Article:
"Oldies" return to Milwaukee radio
If things go as planned, Christmas tunes should be ending on WRIT-FM (95.7) at this hour and the station should be going back to a regular play-list -- although the music is changing a bit.
Instead of the 1970s and '80s tunes that have been the hallmark of "My 95.7," the focus will be more 1960s and '70s on the retooled "Oldies 95.7 FM."
"It's not really a format change," general manager Kerry Wolfe told me. "It's more of a brand. People still consider us 'oldies'."
Winding back the musical clock to the Beatles era means there's less overlap with stations WKLH-FM (96.5) and WLWK-FM (94.5), along with Clear Channel sister station WQBW-FM (97.3), better known as "The Brew."
"We'll lock up an era of music that's not heard anywhere else," said Wolfe. Another Clear Channel station, WOKY-AM (920) had played "oldies," but moved to Classic Country as "The Wolf" in September 2008.
The new/old playlist will feature songs like Abba's "Dancing Queen," Al Green's "Let's Stay Together," and America's "Sister Golden Hair."
Wolfe says the music change won't mean a change in on-air voices.
merlin | Jan. 1, 2010 at 7:54 p.m. (report)
All I can say is I hope they do focus groups and audience research to find out what I like....Only kidding. As a man who is now in his mid 50's and who grew up with a radio glued to my head I have no use for commercial Milwaukee Music radio. I still enjoy listening to things I grew up with but I also like listening to new bands too and love Pandora. Radio continues to kill itself. I wonder what music radio stations a person who is now 10 will be listening to when they are 20. I don't think commercial music radio has the answer, maybe they should do some research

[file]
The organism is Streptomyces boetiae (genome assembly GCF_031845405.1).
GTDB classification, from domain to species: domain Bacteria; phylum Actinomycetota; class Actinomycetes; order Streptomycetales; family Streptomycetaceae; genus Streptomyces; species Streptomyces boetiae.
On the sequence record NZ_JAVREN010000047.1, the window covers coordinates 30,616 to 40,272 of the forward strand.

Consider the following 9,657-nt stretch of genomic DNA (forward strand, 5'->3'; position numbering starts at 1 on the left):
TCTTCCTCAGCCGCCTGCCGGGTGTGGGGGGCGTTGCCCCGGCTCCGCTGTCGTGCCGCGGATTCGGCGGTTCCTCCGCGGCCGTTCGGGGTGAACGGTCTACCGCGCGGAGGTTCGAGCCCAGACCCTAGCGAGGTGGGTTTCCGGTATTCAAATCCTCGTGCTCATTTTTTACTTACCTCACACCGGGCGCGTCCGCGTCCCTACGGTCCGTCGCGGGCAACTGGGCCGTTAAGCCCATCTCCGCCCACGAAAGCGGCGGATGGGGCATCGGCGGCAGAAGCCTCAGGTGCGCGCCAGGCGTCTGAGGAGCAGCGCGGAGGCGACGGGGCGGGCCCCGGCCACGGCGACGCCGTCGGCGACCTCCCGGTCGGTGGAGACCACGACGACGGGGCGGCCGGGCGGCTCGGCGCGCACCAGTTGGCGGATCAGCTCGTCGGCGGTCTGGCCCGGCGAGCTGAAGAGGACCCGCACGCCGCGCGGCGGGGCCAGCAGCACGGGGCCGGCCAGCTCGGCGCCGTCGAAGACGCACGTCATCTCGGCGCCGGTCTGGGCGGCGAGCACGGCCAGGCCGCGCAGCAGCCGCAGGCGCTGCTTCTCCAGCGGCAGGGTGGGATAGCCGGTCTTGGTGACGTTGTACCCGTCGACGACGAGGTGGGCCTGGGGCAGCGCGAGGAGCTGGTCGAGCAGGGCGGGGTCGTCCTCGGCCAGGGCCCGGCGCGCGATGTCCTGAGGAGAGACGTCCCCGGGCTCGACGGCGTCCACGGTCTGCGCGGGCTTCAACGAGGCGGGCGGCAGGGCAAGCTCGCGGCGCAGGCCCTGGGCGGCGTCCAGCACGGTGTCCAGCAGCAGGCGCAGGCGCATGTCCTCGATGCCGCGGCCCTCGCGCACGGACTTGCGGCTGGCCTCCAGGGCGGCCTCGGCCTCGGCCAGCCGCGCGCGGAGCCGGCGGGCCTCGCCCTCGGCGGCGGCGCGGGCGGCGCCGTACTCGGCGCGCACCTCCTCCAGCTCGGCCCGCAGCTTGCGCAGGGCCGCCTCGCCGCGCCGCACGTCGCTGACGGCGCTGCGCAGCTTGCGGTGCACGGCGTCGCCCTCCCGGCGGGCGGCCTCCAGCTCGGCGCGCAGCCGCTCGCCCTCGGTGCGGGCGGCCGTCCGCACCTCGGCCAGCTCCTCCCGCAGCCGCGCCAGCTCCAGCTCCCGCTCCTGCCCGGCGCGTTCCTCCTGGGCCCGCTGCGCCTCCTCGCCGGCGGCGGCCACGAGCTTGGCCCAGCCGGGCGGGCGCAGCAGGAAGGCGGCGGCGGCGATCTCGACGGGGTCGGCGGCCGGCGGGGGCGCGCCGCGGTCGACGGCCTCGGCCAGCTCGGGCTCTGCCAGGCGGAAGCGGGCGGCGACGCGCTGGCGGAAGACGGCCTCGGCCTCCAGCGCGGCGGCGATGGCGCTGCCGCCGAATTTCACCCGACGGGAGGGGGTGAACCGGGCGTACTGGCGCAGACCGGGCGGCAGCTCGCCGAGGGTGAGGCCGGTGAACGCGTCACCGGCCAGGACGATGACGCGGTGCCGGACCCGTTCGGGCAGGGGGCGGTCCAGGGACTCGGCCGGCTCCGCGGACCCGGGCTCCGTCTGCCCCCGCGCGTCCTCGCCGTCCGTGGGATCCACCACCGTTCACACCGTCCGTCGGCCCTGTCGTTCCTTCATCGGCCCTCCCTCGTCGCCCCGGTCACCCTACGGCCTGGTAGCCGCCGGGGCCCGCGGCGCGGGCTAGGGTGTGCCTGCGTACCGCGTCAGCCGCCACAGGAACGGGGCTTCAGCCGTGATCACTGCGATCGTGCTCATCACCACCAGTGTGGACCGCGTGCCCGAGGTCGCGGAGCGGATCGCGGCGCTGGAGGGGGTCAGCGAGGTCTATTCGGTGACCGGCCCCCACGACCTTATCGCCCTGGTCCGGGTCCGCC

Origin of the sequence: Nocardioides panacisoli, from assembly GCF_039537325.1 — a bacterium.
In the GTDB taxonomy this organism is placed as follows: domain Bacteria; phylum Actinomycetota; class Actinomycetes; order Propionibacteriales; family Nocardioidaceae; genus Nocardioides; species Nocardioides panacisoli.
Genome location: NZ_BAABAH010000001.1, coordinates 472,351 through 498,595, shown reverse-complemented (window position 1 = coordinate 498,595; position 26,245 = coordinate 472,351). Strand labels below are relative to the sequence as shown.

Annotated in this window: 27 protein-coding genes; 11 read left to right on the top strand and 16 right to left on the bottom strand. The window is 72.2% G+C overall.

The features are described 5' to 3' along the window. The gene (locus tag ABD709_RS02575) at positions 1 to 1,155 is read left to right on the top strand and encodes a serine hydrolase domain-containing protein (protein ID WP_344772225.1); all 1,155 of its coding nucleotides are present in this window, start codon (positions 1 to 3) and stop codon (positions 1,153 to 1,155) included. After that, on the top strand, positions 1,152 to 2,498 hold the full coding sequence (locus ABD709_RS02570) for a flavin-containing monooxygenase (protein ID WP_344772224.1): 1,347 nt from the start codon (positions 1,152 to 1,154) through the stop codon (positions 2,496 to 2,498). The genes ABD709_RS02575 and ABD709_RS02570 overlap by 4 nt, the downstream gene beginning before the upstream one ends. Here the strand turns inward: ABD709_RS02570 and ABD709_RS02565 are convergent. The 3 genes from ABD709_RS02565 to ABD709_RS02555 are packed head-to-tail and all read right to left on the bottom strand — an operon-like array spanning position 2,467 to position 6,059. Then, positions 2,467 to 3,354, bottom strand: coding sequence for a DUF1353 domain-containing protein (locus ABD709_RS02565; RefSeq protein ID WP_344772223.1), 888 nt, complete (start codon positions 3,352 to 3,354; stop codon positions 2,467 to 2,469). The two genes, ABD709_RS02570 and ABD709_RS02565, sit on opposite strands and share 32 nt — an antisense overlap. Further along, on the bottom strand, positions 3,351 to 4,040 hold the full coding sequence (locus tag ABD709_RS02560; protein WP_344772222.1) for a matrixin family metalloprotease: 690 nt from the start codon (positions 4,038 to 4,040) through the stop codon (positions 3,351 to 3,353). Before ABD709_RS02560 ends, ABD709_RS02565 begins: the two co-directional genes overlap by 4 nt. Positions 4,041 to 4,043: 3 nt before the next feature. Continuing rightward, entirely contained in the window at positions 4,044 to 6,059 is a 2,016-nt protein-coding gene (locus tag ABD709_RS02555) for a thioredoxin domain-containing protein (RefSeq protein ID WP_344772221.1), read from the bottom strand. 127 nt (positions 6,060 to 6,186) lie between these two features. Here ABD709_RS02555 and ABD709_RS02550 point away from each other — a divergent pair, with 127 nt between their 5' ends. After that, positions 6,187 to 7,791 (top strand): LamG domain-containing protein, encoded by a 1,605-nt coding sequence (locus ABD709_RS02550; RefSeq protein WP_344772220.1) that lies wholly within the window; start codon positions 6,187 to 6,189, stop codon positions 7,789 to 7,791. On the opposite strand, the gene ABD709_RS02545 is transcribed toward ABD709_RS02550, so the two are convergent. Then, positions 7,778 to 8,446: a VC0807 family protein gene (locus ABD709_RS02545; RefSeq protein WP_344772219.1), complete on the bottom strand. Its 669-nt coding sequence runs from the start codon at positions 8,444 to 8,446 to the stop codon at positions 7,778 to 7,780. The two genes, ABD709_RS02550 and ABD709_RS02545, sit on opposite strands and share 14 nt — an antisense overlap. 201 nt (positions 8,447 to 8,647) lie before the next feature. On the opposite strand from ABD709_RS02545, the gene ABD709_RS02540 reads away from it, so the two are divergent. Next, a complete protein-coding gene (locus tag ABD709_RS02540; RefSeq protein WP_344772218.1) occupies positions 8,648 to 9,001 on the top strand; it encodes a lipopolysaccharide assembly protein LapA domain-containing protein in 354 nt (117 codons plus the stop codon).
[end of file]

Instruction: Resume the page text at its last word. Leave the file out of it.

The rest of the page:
You can find my thoughts on the state of radio in my Monday OnMedia column.... I think low-power FM radio is a non-starter. The Internet makes far more sense for hyper-local community groups.
@cuprisin... do you think there are other (better?) models for radio that could work in this market? I'm thinking of LPFM specifically, and how that can be done inexpensively and tailored to individual communities, audiences, or even neighborhoods. I know that the FCC has licensed a number of LPFM stations over the past 10 years, but never in Milwaukee.
I look forward to the near future when cars are inherently WiFi/3G/4G enabled and I can stream Pandora over the air. Internet radio is far superior to satellite for a host of reasons, but the two big ones are that you can listen on a wide array of multifunction device and the economics of internet delivery make it far cheaper and broader in scope than anything that XM/Sirius can deliver.
Commercial radio isn't about providing music to listeners. It's about delivering the largest chunk available of a specific audience to advertisers. That's why it generally only plays only "hits" in whatever music genre it airs, and that's why folks old enough to be interested in pre-Beatles music aren't targeted, since they aren't what advertisers are looking for. Virtually all Milwaukee commercial radio targets some part of the 25-54 demographic. "Oldies" on WRIT-FM target men and women between 35 and 54.
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